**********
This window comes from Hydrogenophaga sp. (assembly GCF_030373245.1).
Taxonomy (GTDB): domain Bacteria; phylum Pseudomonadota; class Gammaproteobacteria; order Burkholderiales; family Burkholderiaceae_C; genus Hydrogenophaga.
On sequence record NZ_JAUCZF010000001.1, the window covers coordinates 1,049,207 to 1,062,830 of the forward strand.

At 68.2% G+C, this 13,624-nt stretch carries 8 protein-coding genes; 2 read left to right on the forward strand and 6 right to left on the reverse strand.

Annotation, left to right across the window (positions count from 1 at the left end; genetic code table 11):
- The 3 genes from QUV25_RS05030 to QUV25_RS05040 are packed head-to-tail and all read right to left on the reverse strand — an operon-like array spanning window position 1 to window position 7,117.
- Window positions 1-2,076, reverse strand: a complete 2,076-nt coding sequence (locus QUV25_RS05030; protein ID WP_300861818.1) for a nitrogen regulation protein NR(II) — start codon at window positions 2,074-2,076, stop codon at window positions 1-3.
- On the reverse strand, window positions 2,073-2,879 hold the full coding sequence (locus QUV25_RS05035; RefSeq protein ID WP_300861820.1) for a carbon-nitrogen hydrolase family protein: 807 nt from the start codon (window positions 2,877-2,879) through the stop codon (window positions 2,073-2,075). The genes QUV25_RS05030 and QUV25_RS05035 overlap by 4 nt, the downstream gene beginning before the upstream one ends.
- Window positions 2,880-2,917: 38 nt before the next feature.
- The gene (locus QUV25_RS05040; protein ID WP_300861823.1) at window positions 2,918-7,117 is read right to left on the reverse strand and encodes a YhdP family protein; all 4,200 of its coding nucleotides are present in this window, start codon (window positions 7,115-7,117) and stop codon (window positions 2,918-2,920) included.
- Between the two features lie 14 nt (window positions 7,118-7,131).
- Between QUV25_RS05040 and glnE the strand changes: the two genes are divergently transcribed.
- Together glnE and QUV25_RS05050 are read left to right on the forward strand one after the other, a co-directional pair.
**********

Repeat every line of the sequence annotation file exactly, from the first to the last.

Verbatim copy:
This window comes from Hydrogenophaga sp. (assembly GCF_030373245.1).
Taxonomy (GTDB): domain Bacteria; phylum Pseudomonadota; class Gammaproteobacteria; order Burkholderiales; family Burkholderiaceae_C; genus Hydrogenophaga.
On sequence record NZ_JAUCZF010000001.1, the window covers coordinates 1,049,207 to 1,062,830 of the forward strand.

At 68.2% G+C, this 13,624-nt stretch carries 8 protein-coding genes; 2 read left to right on the forward strand and 6 right to left on the reverse strand.

Annotation, left to right across the window (positions count from 1 at the left end; genetic code table 11):
- The 3 genes from QUV25_RS05030 to QUV25_RS05040 are packed head-to-tail and all read right to left on the reverse strand — an operon-like array spanning window position 1 to window position 7,117.
- Window positions 1-2,076, reverse strand: a complete 2,076-nt coding sequence (locus QUV25_RS05030; protein ID WP_300861818.1) for a nitrogen regulation protein NR(II) — start codon at window positions 2,074-2,076, stop codon at window positions 1-3.
- On the reverse strand, window positions 2,073-2,879 hold the full coding sequence (locus QUV25_RS05035; RefSeq protein ID WP_300861820.1) for a carbon-nitrogen hydrolase family protein: 807 nt from the start codon (window positions 2,877-2,879) through the stop codon (window positions 2,073-2,075). The genes QUV25_RS05030 and QUV25_RS05035 overlap by 4 nt, the downstream gene beginning before the upstream one ends.
- Window positions 2,880-2,917: 38 nt before the next feature.
- The gene (locus QUV25_RS05040; protein ID WP_300861823.1) at window positions 2,918-7,117 is read right to left on the reverse strand and encodes a YhdP family protein; all 4,200 of its coding nucleotides are present in this window, start codon (window positions 7,115-7,117) and stop codon (window positions 2,918-2,920) included.
- Between the two features lie 14 nt (window positions 7,118-7,131).
- Between QUV25_RS05040 and glnE the strand changes: the two genes are divergently transcribed.
- Together glnE and QUV25_RS05050 are read left to right on the forward strand one after the other, a co-directional pair.